Pickerington officials said they are optimistic the city's next large-scale public improvement project -- the $13.5 million Refugee Road Enhancement plan -- is on schedule to start the construction phase by Labor Day 2018.

The city's strategy is to significantly improve traffic flow and safety in the Refugee Road corridor as well as to pro-actively prepare for future development, said Scott Tourville, city engineer.

"We're able to make these improvements in advance of all the remaining vacant land developing, allowing us to be prepared for that rather than react to it," Tourville said.

A tight project schedule demands the city either reach an agreement or file for eminent domain regarding 18 property owners for right-of-way acquisition by Jan. 1, 2018. Pickerington City Council is in the process of approving such legislation to allow the city to keep the project on schedule.

"We expect to reach an agreement with (owners of most of) most of the parcels before we have to file court documents, but we need to make those filings in order to keep the project on schedule and maintain our grant commitment timelines," Tourville said.

He said 16 of the property owners are "companies or corporations."

Pickerington City Law Director Phil Hartmann advised City Council's finance committee on Oct. 18 that the city will negotiate with the property owners right up "until the end of the year."

The project's $13.5 million price tag encompasses design, property acquisition and construction costs. Tourville said utility relocation is expected to begin in early 2018 with the actual roadway construction pegged for sometime near Labor Day 2018.

"We expect roadway construction to last through 2019," he said.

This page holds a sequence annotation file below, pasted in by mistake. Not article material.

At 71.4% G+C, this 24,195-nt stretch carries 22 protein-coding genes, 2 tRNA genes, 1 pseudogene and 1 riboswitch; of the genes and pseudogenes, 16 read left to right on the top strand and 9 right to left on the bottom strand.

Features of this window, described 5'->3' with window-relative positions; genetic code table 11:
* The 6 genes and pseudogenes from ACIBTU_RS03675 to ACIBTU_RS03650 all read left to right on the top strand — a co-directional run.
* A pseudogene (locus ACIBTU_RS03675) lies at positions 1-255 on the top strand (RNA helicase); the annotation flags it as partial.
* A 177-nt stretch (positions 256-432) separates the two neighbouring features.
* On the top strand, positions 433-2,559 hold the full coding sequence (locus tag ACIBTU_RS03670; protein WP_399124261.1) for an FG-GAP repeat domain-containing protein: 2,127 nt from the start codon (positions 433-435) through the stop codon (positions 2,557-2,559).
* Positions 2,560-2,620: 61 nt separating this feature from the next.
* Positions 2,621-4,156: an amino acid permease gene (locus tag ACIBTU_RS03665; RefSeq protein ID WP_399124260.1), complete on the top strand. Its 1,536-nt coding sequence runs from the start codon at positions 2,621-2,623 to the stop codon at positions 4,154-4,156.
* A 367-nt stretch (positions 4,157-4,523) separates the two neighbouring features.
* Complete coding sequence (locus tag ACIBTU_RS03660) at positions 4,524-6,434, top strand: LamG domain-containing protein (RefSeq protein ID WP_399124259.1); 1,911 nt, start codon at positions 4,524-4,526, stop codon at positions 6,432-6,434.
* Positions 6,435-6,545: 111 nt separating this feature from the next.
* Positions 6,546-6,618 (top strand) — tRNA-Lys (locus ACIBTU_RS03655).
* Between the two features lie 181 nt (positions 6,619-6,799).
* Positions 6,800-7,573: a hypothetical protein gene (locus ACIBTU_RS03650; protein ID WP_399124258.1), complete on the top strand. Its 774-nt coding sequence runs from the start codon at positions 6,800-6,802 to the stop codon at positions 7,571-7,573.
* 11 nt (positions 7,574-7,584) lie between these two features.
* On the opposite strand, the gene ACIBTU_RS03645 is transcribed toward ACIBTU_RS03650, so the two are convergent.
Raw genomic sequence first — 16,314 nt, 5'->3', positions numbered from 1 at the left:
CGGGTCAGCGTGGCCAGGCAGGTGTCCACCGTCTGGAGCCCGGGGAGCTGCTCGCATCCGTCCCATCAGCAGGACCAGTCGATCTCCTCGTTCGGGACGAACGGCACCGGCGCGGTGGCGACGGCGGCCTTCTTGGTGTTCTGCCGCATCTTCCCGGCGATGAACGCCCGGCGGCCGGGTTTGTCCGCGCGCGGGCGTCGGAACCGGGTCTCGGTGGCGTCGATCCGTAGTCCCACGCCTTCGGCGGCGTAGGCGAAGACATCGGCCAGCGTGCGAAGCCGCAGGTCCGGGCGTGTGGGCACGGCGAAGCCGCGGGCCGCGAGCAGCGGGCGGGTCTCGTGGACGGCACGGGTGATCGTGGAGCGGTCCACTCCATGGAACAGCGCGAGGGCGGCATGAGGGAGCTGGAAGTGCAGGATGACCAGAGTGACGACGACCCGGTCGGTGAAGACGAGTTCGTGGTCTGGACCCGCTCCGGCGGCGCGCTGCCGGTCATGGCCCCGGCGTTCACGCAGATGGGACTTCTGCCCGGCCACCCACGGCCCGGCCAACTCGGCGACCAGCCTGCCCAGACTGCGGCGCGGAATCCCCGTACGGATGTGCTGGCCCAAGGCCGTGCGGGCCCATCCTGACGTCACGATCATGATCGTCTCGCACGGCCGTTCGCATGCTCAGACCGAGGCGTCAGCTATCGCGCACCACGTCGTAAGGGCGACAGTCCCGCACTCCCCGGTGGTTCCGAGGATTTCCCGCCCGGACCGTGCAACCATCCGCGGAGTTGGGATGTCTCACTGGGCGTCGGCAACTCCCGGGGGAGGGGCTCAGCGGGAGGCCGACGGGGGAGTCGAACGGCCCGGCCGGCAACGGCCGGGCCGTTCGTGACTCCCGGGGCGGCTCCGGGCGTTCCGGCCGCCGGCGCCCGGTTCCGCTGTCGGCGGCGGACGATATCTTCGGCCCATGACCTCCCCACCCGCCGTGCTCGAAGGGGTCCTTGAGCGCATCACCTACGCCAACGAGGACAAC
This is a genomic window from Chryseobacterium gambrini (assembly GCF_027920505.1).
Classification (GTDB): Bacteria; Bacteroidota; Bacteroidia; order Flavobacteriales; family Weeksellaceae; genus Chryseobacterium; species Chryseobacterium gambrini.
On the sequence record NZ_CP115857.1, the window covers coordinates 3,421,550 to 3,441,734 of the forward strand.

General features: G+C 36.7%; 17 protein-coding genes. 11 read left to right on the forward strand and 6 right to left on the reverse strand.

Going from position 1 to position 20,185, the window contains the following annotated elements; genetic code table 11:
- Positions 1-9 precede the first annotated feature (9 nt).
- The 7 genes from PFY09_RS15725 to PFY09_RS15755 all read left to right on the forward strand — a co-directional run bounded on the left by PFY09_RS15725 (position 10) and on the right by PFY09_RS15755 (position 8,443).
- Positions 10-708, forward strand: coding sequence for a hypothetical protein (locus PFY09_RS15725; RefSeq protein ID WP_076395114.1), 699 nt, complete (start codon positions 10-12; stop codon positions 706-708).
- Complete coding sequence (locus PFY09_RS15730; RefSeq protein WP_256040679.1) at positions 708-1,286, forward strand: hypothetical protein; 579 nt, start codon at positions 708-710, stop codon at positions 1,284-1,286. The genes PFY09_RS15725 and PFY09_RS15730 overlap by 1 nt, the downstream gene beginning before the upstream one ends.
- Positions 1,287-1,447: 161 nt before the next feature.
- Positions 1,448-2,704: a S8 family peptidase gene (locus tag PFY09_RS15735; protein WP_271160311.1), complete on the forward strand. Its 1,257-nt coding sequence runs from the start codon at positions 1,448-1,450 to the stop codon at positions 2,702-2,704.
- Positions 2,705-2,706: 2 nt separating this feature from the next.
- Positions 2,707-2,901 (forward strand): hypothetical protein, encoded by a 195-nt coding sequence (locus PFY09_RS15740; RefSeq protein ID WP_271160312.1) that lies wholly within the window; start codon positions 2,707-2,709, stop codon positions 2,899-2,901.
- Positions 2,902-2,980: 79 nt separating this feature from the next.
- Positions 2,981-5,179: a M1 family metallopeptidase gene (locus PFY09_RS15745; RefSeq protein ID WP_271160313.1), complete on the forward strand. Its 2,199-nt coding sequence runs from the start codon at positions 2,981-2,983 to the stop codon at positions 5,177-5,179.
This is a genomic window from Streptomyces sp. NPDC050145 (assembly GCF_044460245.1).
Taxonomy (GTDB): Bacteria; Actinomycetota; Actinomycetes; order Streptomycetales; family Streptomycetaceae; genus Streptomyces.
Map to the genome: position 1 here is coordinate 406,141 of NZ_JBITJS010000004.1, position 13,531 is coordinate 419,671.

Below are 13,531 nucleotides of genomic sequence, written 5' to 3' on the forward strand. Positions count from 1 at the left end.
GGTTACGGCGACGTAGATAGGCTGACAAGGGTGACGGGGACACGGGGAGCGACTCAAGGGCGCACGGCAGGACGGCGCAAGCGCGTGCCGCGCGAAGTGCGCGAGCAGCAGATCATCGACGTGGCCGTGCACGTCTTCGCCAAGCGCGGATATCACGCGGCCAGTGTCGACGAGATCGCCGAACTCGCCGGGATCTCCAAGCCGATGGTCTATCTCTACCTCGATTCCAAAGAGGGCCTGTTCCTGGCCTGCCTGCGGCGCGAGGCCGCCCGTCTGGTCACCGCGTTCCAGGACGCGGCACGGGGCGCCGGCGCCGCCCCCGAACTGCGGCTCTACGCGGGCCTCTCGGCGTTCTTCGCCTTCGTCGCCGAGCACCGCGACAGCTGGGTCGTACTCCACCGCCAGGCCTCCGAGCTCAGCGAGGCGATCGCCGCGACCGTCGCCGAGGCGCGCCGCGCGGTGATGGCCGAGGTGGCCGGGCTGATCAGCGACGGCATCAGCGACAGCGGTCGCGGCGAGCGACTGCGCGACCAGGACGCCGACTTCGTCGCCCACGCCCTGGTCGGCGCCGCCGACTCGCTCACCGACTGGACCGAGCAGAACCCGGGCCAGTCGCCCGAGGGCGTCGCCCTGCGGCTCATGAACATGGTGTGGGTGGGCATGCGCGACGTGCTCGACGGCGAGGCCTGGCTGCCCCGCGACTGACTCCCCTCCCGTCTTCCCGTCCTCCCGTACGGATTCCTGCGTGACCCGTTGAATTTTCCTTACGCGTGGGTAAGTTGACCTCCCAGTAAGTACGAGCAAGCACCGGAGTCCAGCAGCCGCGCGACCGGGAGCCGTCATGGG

The project will be a comprehensive makeover of the Refugee Road corridor that will include:

* Additional lanes on Refugee from the east corporation limit to the Refugee/Fuller's Way intersection.

* Additional center turn lane/median from the Refugee/Fuller's Way intersection to the west corporation limit near Wheatfield Drive;

* Curb and gutter installation to improve drainage.

* Pickerington's "first modern roundabout" at Refugee/Fuller's Way.

* A new bike path on the north side of Refugee Road to provide access from state Route 256 to the Blacklick Creek Greenway Trail.

* A new sidewalk on the south side of Refugee Road.

* Resurfacing of the entirety of Refugee Road as well as median installations throughout the corridor;

Tourville said the new bike path will connect the Blacklick Creek Trail through the Farmbrook Estates subdivision.

There will be lane closures resulting in two-way, one-lane traffic during the construction process, however, city officials anticipate most of the work will be done during overnight hours.

The Refugee Road Enhancement Plan is a coordinated effort between the city, the Ohio Department of Transportation and the Mid-Ohio Regional Planning Commission.

The bulk of the costs of the project, about $10 million to $10.5 million, will be funded through federal funds. The city's local share is fixed at $2.5 million to $2.7 million, paid for through a tax-increment financing program on the OhioHealth Medical Campus property on Refugee Road.

On Oct. 3, City Council voted 6-1 to submit an additional grant application to seek funding of $400,000 from the Ohio Public Work Commission to help reduce the city's share of the overall construction costs.